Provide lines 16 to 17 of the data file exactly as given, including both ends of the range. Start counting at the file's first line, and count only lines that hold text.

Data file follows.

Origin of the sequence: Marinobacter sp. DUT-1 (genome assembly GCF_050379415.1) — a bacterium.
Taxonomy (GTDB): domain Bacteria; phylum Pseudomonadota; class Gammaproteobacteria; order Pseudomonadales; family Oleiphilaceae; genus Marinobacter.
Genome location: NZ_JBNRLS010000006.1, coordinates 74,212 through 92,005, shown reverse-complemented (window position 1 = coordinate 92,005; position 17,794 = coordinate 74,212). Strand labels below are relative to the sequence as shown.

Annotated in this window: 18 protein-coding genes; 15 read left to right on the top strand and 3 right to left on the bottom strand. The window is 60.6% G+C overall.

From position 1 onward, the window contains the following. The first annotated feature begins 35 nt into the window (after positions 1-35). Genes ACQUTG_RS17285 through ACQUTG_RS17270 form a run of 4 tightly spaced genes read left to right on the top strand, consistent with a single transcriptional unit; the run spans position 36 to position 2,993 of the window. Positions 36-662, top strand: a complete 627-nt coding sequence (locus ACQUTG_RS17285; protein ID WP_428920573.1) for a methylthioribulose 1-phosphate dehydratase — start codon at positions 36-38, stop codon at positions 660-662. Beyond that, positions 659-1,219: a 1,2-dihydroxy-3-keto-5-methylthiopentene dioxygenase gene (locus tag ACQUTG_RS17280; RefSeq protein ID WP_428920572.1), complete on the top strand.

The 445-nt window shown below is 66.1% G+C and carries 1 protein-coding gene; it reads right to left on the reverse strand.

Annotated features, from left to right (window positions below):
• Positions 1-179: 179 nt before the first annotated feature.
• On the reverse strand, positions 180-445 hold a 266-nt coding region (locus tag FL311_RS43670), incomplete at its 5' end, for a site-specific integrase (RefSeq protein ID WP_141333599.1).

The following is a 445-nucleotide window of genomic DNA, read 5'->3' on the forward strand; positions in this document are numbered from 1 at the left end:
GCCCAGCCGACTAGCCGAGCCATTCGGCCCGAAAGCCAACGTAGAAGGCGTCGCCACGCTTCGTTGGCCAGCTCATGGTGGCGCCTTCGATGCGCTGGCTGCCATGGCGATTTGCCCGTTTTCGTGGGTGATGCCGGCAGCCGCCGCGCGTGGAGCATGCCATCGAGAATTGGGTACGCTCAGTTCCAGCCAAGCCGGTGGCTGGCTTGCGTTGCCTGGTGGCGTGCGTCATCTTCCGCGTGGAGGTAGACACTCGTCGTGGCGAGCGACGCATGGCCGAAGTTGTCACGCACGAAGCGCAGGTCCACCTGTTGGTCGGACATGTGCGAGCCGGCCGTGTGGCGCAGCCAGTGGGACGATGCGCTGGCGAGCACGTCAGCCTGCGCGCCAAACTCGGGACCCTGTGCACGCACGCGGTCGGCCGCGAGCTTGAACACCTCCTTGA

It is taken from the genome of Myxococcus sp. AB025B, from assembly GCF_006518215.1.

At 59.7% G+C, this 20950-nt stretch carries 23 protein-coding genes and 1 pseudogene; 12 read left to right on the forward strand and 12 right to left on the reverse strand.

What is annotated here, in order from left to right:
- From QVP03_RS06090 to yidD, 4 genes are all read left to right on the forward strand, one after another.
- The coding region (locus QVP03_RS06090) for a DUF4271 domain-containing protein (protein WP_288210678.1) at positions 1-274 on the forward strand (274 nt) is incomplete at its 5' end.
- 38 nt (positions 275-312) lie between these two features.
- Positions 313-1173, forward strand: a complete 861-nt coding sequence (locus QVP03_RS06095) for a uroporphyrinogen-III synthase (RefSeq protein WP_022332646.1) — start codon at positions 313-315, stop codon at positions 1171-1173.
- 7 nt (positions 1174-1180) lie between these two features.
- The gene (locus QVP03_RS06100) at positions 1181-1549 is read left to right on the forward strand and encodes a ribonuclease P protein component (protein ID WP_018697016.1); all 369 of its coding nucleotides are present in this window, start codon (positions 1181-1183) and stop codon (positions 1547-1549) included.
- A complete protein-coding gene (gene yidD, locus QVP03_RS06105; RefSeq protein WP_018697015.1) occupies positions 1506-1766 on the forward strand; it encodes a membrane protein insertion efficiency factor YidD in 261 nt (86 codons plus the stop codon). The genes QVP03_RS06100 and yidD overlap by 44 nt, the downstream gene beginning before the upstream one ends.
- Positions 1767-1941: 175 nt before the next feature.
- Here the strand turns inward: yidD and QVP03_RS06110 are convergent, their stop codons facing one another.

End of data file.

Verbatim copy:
- The coding region (locus QVP03_RS06090) for a DUF4271 domain-containing protein (protein WP_288210678.1) at positions 1-274 on the forward strand (274 nt) is incomplete at its 5' end.
- 38 nt (positions 275-312) lie between these two features.